The American flag should be displayed from sunrise to sunset at all government buildings and schools. The flag should be attached to a stationary flagstaff that has a prominent place out in the open so the flag can fly free and unencumbered. The flag should only be flown in good weather unless a flag that is constructed of weather resistant material is used. Flying a torn and tattered flag is not respectful.
The United States flag is not to be flown in the dark unless it is illuminated. Should you desire to fly your flag at all hours and in all conditions, AmericanFlags.com can provide flags of any size desired, constructed with materials designed to stand up to the toughest of conditions. They will also work with you to provide lighting solutions if you do not already have them in place.
The flags are to be flown with the union up, unless you are under duress, and should always be flown at full staff unless a time of mourning has been declared. When flying a flag at half-staff, first raise it all of the way to the top, and then ceremoniously lower it to half-staff. When bringing it down, raise the flag back to full staff prior to lowering it.
The American flag should be displayed to the right of a stage and speaker (the left for the person facing the stage). All other flags should be placed to the speaker’s left. No flag should be larger or displayed higher than the American flag. If the flag is hung behind the speaker or on a podium, the flag may be horizontal or vertical, but the union is always to the observer's left.
When being moved in a procession, the American flag must be to the flag's own right or in the front center of any other flags. The American flag is never to be dipped.
The flag of the United States should not touch the ground or anything that is beneath it, including the floor, water, or another surface. If the flag gets wet, it is okay to lay it flat to dry it, since you should never fold a damp or wet flag.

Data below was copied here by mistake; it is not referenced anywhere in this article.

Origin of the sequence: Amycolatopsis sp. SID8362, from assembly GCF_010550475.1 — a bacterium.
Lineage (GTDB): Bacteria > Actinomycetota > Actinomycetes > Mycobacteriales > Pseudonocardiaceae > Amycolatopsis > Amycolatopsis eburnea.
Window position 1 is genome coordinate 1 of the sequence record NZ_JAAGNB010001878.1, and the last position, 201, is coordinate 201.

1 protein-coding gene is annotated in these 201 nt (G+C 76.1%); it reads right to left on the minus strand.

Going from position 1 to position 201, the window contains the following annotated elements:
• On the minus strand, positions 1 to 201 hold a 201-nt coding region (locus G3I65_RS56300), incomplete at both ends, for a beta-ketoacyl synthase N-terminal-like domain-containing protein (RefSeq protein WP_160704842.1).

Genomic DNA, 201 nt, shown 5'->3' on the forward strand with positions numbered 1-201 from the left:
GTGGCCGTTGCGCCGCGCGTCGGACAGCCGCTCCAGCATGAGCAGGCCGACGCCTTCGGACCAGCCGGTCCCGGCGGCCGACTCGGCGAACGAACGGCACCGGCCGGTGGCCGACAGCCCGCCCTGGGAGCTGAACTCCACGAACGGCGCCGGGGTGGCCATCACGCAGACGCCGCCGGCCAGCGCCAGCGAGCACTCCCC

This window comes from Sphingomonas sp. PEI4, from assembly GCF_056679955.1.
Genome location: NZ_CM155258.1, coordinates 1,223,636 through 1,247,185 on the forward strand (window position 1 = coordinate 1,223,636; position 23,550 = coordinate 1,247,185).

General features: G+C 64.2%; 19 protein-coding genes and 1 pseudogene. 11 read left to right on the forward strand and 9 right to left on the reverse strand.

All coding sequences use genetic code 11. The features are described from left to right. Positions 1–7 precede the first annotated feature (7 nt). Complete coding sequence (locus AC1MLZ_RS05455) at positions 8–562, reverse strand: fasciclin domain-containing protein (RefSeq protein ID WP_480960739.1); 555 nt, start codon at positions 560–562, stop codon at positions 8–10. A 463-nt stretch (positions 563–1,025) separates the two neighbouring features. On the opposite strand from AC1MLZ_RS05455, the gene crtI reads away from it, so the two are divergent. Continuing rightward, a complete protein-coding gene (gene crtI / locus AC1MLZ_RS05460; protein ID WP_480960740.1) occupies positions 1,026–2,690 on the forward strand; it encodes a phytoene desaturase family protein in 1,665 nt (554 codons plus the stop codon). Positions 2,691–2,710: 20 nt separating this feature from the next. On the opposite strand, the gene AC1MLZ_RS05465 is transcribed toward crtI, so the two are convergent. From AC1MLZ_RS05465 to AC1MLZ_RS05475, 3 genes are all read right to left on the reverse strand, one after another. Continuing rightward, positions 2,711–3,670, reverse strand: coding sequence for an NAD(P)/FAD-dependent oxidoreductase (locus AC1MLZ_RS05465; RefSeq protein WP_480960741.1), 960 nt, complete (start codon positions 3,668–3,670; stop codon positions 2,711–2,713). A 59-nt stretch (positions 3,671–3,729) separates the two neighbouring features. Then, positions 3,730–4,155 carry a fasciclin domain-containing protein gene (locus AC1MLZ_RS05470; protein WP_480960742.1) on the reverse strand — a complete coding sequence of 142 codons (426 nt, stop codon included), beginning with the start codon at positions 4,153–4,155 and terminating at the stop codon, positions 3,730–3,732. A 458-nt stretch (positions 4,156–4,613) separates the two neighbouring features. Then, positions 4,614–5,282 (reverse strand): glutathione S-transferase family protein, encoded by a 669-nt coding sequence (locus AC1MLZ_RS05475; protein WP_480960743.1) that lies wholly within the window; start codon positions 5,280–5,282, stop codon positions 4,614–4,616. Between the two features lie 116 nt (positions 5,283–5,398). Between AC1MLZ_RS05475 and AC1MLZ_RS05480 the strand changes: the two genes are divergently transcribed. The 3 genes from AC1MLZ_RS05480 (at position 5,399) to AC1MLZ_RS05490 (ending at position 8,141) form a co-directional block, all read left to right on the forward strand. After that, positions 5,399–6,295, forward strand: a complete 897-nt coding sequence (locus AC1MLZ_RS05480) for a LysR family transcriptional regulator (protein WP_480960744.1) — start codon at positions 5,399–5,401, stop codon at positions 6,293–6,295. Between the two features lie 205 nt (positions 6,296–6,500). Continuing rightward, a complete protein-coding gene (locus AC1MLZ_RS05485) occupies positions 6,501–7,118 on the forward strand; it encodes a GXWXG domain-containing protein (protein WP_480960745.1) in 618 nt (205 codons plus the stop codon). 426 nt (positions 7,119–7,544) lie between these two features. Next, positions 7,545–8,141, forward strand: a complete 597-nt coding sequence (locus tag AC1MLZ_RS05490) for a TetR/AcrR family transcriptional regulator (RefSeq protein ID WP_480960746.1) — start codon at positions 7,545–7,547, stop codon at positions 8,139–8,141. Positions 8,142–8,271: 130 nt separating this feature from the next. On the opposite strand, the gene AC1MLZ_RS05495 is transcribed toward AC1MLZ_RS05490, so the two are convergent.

Flags are everywhere—not just American flags and state flags, but flags of every shape, size, and color in almost every area of our lives. You may not notice them, because they are such a common sight, but if one day they were suddenly not there ... you would most assuredly miss them.
Consider these 10 areas where flags exist, but which you may not even think about:
Next time you take a drive down your local street, take a look at the street lights and various other posts that line the drive. In most areas of the country, there are many colorful flags and banners announcing everything from sales to celebrations. Others proudly declare historic routes or attractions. One thing is certain: If the flags were to suddenly go missing, the streets would be a lot less colorful. If you want to take advantage of this wonderful opportunity to have your message seen, street banners from AmericanFlags.com come with banner arm mounting sets and full customization.
As you drive through the neighborhood, look at the yards and planter boxes that you pass by. Chances are, there are flags and banners in many of them. From the American flag to POW banners, from political slogans and sports teams, to banners representing colleges and fraternities, people love to celebrate their past and remember the good times. Flags help them do just that.
Next time you are on the golf course, just think about what the next hole would look like without a flag blowing in the distance. Not only does the flag show the pin position, but it lets you know how to adjust your shot for the wind. Golf flags from AmericanFlags.com